Tuesday, August 07, 2007


RIYADH, 6 August 2007—A new convert to Islam, fired with zeal to do a righteous act, had no idea that he would pay a heavy price for helping a sick woman, one that has landed him 50 days and counting behind bars. The Commission for the Promotion of Virtue and the Prevention of Vice found him guilty for committing a crime: Being in the presence of a woman who is not a relative (a so-called “illegal state of seclusion”).

Arab News tried several times to contact Ahmed Al-Jardan, spokesman for the commission, but phone calls were not returned. A written fax sent to the commission’s main center asking for comment was also ignored.

Ibrahim Mohammed Lawal, a Nigerian student of Islamic studies at Badiya Islamic Center in Riyadh, learned that his neighbor, a 63-year-old woman, was indisposed and needed medical attention. So he took her to various hospitals in Riyadh, including the Riyadh Medical Complex at Shumaisy, all of which refused to treat her. It was only after the intervention of Sheikh Fawaz, director of Badiya Islamic Center, that the Badiya Hospital admitted the case. Despite the charitable act Mohammed ended up in detention, accused of immoral behavior because he was neither married nor related by blood to the elderly woman.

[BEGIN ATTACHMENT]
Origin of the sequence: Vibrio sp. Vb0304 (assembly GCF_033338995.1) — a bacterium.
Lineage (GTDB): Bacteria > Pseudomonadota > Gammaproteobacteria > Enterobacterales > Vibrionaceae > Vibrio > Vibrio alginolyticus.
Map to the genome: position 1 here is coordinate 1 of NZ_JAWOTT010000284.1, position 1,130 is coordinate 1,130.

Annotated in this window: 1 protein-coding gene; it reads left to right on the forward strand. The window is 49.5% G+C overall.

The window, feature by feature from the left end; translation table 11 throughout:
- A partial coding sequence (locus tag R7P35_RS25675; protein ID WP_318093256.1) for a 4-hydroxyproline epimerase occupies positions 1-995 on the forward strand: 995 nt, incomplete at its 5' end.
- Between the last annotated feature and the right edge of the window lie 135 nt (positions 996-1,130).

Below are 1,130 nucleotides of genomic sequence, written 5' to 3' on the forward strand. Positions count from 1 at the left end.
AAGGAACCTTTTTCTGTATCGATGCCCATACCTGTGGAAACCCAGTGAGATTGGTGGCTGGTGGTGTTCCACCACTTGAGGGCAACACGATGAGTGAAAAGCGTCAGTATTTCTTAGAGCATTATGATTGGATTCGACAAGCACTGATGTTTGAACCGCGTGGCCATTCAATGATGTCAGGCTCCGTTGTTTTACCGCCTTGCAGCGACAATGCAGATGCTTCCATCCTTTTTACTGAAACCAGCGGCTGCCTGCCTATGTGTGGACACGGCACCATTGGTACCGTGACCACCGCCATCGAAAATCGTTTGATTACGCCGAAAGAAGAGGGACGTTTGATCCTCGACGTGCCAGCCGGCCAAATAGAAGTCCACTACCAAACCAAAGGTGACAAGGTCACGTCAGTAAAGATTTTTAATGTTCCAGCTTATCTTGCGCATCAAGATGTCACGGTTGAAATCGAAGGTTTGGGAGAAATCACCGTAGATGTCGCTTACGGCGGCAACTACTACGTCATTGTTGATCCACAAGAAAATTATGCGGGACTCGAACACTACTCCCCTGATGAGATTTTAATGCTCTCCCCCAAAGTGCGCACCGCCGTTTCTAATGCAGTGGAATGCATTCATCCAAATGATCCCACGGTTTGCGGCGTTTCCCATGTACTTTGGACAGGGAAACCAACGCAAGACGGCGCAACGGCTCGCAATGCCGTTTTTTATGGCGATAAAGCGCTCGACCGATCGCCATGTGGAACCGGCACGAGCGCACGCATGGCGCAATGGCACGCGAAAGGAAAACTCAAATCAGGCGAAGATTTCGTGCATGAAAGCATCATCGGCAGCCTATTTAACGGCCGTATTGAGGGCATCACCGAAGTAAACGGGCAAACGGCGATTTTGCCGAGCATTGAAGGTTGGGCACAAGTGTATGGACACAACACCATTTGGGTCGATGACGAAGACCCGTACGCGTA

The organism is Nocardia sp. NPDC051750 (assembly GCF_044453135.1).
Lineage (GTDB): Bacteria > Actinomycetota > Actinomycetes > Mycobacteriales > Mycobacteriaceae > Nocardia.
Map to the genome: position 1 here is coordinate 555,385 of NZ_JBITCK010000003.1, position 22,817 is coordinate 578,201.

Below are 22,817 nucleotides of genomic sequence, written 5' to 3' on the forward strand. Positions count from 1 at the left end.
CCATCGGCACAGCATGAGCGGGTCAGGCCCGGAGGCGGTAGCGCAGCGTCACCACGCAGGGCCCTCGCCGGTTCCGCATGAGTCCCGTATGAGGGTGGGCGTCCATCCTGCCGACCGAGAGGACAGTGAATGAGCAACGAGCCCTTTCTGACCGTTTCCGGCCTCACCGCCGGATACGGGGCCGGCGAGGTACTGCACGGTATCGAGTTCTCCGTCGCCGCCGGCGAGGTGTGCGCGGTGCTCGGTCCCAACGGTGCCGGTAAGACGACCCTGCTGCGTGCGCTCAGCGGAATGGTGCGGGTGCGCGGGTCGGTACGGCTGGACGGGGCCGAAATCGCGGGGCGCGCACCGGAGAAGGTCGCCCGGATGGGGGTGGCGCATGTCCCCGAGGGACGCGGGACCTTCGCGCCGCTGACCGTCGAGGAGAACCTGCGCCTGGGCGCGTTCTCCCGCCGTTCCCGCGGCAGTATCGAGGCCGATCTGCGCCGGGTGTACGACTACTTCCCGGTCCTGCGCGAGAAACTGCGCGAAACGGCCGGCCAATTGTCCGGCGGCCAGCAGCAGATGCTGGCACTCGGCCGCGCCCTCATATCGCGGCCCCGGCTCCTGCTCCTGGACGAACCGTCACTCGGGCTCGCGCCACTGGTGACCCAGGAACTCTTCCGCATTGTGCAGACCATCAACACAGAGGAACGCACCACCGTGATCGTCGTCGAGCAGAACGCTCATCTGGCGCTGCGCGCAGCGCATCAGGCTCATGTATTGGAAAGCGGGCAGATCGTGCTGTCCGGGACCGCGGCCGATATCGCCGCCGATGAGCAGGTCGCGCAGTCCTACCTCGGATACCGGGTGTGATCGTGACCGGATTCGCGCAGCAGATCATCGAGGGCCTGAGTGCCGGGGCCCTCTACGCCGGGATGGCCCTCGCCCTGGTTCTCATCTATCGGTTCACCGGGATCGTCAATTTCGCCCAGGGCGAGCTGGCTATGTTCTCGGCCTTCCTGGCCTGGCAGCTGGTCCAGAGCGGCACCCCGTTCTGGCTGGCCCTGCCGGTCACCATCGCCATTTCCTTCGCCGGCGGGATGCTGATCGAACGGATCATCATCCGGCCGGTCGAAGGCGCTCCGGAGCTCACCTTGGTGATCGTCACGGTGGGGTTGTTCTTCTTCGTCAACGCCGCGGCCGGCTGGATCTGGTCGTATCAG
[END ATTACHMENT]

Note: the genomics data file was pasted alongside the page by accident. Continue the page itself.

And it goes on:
Speaking to Arab News on phone from his cell in the Malaz prison, Mohammed said that after the woman received treatment and after he returned to Riyadh after three days in the Western Region, he was arrested after checking up on the woman’s health. In the woman’s apartment were three other women related to her.


“I wanted to do a good thing for a woman who was sick, and this is what I get in return,” he said. “I lost the support of my family in Nigeria, where my wife and children are upset with me—and here I am languishing in prison.”

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